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Feds: Whole Foods Sought Market Grip Through Wild Oats

The chief executive of Whole Foods Market told his board that if Whole Foods bought its leading rival, the company would "eliminate forever" the possibility that anyone else could create a nationwide competitor in the natural and organic grocery business, government lawyers say.

John Mackey also said that buying Wild Oats Markets would let Whole Foods "avoid nasty price wars" in several cities where the two compete, the lawyers wrote in a court document unsealed on Tuesday.

Federal Trade Commission lawyers reported the comments in a request this month for a temporary injunction to block Whole Foods from buying Wild Oats. A federal judge approved the request.

Whole Foods announced in February it agreed to buy smaller rival Wild Oats Markets for $18.50 a share, or about $565 million. But this month, the FTC filed a lawsuit and won a temporary restraining order to block the deal.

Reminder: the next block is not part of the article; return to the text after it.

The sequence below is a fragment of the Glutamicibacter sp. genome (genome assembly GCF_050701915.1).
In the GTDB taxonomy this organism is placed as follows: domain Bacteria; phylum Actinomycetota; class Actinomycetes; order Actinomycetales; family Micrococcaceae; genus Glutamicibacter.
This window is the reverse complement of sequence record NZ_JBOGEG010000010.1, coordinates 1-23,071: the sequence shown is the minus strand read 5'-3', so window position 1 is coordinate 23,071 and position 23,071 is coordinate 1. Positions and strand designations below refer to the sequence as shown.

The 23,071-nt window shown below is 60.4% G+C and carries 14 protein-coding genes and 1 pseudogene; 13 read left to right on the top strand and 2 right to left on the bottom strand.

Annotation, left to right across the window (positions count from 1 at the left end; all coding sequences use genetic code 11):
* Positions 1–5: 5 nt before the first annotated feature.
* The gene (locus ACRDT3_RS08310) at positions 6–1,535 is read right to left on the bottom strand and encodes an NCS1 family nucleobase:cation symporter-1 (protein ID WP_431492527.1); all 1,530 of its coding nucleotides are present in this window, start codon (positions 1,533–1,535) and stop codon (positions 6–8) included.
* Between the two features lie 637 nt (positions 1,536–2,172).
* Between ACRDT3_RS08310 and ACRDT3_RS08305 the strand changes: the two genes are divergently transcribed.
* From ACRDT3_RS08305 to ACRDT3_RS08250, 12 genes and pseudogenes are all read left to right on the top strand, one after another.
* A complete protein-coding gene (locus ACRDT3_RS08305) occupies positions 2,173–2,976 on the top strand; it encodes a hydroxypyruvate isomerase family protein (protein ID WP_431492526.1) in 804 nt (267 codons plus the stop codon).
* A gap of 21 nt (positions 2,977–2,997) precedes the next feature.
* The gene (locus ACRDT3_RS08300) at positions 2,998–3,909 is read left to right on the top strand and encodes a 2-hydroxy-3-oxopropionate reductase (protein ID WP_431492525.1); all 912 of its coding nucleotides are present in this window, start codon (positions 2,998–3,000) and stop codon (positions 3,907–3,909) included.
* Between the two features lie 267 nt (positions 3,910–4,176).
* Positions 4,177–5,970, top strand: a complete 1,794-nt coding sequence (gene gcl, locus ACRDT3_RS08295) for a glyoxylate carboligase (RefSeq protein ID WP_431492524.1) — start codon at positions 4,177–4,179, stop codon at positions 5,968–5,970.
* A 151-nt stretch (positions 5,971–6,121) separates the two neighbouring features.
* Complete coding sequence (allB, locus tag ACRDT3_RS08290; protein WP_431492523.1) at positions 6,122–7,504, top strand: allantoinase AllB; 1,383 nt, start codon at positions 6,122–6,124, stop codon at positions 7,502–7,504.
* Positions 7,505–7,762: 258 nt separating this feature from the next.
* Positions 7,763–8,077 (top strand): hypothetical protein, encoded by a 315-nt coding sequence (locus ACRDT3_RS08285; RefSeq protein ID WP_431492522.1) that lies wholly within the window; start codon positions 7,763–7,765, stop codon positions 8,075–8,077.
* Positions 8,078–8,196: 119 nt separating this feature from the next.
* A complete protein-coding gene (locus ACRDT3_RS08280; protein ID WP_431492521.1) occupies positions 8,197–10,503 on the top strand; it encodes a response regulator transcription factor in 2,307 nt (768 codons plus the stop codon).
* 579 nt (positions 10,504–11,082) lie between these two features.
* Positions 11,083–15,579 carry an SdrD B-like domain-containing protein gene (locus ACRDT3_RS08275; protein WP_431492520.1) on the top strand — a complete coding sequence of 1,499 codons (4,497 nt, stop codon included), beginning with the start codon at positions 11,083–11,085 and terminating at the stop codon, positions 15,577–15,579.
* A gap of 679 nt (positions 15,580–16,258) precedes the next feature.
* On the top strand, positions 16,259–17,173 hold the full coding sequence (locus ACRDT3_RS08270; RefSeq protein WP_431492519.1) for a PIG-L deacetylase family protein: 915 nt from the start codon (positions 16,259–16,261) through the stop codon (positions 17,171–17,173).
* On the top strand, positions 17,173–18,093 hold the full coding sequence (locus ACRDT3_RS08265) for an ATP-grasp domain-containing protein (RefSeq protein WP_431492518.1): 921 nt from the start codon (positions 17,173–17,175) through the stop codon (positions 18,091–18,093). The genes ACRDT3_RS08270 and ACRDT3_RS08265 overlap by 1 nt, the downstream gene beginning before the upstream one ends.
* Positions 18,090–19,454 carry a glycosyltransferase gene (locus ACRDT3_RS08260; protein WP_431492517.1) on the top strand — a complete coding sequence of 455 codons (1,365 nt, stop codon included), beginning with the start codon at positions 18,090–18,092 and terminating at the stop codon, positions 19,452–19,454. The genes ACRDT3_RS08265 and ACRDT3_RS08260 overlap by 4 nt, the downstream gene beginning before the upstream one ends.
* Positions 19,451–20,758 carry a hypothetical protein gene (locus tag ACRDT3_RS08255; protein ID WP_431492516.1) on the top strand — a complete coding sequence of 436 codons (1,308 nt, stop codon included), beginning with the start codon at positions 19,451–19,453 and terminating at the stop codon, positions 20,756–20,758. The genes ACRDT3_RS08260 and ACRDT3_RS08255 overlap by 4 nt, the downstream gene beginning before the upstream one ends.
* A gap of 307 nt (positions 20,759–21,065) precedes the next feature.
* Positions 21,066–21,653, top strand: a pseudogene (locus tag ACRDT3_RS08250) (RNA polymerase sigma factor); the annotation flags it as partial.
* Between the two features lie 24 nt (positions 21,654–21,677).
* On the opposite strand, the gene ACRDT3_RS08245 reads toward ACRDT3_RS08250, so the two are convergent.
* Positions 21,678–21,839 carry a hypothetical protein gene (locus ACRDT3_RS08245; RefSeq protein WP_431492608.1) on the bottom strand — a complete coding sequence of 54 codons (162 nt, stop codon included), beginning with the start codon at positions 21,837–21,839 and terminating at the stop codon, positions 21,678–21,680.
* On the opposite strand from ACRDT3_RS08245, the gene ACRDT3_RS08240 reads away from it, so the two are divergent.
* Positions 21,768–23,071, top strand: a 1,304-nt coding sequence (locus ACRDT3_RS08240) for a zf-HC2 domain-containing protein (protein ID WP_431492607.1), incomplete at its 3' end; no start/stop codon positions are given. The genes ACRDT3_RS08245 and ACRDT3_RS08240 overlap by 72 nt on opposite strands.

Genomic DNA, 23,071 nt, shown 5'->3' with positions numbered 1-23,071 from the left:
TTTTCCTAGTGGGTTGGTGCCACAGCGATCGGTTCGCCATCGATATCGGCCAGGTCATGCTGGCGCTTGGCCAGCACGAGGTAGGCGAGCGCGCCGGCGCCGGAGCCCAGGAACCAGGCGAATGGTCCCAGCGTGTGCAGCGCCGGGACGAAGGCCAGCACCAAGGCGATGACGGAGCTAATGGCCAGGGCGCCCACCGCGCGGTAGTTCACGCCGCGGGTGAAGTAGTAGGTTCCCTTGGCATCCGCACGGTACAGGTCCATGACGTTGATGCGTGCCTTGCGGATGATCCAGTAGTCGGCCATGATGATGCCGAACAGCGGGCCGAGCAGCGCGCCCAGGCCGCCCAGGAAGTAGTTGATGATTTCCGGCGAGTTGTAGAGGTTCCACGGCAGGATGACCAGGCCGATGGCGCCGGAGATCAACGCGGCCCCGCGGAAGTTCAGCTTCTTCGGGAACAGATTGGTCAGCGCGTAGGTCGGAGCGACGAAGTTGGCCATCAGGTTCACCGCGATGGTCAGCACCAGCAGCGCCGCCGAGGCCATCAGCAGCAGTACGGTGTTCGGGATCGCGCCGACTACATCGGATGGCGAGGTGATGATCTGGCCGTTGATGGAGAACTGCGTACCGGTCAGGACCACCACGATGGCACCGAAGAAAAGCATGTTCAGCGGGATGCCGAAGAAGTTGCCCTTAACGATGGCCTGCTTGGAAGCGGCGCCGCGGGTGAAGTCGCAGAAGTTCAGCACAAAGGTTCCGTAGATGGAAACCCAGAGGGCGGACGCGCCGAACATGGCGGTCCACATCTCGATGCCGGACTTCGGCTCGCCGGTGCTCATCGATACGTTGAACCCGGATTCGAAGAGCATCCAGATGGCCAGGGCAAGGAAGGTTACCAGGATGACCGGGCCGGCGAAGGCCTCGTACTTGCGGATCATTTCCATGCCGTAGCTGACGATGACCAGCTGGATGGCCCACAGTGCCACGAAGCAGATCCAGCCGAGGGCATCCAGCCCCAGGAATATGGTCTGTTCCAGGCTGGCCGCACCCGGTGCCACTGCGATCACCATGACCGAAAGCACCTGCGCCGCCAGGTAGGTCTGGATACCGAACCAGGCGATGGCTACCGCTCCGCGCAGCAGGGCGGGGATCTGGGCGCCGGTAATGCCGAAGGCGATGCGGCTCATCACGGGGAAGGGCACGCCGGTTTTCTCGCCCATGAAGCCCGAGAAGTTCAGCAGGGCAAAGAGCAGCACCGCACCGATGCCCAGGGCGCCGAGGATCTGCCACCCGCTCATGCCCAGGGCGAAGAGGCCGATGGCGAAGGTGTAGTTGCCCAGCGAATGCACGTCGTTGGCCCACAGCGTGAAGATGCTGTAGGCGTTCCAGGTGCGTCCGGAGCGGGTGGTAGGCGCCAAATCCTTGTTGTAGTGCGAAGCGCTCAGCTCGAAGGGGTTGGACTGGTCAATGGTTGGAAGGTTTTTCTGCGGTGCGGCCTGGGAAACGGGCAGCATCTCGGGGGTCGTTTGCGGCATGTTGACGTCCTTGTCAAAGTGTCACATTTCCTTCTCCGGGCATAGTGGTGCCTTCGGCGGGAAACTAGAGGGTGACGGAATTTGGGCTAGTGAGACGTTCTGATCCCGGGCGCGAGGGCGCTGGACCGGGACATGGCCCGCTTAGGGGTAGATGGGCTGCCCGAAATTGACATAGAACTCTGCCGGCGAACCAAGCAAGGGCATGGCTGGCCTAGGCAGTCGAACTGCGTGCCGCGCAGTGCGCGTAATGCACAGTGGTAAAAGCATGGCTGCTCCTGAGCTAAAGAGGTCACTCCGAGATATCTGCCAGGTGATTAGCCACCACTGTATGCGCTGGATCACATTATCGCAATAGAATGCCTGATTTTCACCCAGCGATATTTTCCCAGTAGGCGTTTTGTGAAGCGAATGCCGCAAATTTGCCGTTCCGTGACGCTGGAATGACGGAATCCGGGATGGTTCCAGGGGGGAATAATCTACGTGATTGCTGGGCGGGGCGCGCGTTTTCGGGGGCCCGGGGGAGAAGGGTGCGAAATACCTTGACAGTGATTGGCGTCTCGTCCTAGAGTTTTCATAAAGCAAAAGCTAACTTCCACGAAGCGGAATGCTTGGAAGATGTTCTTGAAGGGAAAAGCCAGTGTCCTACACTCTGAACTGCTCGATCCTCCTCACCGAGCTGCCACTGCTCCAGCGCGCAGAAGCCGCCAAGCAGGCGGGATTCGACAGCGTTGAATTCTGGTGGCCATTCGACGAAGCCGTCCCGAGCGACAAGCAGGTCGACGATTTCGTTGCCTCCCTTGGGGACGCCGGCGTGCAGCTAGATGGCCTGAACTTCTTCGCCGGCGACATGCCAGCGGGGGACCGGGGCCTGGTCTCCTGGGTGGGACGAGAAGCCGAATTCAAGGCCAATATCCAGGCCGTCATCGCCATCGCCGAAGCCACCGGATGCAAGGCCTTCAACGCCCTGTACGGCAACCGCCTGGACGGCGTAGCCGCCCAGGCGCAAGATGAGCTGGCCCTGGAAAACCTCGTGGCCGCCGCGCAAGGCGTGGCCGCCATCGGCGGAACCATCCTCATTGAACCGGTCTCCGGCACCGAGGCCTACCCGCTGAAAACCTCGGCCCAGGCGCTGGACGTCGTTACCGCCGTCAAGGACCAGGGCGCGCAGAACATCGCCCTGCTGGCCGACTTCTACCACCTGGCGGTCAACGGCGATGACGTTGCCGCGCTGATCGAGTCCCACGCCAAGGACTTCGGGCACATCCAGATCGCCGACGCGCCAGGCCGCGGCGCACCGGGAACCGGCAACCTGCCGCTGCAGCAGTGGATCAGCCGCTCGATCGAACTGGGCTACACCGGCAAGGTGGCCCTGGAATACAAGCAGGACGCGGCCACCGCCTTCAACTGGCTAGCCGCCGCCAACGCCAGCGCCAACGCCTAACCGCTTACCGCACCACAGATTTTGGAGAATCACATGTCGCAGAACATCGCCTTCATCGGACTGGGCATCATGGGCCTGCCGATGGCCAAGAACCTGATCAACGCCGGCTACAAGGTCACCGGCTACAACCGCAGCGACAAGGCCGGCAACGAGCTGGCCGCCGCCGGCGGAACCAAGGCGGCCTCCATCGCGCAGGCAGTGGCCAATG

Whole Foods was forced Monday to extend its tender offer for Wild Oats through July 20, and another delay could be coming because a hearing in the lawsuit has been scheduled for July 31.

The dispute centers on defining Whole Foods' competition. Regulators say Whole Foods and Wild Oats are leading players in natural and organic food, but Whole Foods argues that the companies are a small part of a much larger industry because big grocery chains also sell organic food.

Government officials had publicly charged that combining the two natural-food chains could lead to higher prices, but the unsealed filing by the FTC added new details.

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